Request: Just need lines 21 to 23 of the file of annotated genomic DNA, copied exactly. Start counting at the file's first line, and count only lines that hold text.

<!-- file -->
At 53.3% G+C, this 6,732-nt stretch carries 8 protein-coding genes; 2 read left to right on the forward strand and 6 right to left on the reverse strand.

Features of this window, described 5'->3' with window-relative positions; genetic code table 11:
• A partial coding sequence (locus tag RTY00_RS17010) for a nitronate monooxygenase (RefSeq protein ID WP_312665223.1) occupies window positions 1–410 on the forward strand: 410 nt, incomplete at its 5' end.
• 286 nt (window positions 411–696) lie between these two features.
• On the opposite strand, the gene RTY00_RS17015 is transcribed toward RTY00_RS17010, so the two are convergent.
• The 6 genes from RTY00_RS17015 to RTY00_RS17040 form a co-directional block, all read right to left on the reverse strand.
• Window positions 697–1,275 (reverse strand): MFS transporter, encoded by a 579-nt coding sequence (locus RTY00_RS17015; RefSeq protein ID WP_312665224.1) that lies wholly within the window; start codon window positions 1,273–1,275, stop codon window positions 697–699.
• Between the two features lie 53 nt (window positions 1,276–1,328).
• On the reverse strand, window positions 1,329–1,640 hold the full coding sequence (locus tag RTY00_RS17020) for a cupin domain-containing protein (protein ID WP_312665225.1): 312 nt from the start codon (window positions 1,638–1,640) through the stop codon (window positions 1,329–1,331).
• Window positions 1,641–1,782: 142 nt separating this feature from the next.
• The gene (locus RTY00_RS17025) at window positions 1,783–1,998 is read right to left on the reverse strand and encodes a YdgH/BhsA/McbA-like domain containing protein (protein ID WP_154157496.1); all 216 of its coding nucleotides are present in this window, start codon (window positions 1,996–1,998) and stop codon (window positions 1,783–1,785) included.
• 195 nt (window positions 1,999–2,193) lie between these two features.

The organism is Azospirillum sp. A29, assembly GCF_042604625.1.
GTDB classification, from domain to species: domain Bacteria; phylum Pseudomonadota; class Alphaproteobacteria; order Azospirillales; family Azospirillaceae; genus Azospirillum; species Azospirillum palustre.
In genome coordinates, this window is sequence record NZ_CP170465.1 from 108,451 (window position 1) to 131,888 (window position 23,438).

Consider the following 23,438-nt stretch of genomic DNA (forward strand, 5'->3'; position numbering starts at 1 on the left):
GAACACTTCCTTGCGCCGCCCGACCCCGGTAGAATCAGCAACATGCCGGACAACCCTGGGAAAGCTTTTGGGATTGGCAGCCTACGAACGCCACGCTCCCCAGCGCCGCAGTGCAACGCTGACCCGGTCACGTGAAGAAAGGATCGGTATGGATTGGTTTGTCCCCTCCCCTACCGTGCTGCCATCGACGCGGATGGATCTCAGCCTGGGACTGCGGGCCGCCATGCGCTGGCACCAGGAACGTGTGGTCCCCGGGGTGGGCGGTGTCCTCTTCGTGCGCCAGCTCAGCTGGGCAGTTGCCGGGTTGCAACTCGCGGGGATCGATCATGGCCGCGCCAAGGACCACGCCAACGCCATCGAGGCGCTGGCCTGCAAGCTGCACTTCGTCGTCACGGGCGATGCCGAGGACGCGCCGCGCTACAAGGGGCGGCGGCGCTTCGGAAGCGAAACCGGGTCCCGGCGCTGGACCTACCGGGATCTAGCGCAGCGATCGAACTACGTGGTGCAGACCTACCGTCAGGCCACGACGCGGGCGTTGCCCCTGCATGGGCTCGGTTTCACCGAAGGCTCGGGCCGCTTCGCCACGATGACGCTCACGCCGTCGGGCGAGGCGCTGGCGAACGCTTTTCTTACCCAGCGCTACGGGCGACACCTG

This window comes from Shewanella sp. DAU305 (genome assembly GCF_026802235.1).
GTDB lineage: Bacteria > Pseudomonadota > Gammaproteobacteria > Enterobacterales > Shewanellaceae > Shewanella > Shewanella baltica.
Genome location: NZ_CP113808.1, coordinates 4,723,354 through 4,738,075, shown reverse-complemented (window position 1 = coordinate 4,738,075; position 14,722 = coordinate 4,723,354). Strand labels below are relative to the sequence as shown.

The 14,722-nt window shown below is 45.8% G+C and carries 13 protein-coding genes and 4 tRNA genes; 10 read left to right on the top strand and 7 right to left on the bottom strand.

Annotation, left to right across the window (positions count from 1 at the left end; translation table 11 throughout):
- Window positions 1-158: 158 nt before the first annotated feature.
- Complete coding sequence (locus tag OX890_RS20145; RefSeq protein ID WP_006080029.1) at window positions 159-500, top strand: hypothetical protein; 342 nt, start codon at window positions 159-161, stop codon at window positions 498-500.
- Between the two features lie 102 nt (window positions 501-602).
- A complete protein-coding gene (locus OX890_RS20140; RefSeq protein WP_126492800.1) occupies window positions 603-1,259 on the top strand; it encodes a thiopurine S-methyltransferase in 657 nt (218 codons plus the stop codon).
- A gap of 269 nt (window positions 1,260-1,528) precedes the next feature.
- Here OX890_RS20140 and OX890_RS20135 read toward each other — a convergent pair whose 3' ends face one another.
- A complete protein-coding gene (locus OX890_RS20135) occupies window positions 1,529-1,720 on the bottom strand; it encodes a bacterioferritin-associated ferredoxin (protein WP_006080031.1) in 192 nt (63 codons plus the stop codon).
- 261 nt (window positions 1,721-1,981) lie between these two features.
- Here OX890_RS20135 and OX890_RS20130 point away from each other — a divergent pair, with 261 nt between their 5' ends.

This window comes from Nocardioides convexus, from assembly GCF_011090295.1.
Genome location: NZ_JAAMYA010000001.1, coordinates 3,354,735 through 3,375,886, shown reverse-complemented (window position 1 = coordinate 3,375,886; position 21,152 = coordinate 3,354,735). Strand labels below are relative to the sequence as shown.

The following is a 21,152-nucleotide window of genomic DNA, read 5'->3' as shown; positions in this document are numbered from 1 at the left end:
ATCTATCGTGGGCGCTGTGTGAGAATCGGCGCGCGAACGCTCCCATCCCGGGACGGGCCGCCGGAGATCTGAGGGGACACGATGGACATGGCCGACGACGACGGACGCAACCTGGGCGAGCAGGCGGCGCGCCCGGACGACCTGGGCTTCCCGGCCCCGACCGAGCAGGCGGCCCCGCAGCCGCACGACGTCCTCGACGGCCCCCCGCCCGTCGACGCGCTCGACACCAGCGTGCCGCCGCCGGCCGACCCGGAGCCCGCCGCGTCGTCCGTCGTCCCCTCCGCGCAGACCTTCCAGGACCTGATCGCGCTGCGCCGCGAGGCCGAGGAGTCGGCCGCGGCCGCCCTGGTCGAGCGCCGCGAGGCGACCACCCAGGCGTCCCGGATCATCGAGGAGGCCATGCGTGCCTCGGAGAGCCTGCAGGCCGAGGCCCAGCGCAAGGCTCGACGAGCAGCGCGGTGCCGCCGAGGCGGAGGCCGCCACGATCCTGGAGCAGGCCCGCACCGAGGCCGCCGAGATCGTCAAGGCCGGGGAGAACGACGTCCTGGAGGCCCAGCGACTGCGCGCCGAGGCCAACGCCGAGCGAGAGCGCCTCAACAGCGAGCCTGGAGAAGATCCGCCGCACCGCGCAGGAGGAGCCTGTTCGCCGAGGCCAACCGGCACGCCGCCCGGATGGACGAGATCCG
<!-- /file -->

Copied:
The 14,722-nt window shown below is 45.8% G+C and carries 13 protein-coding genes and 4 tRNA genes; 10 read left to right on the top strand and 7 right to left on the bottom strand.

Annotation, left to right across the window (positions count from 1 at the left end; translation table 11 throughout):
- Window positions 1-158: 158 nt before the first annotated feature.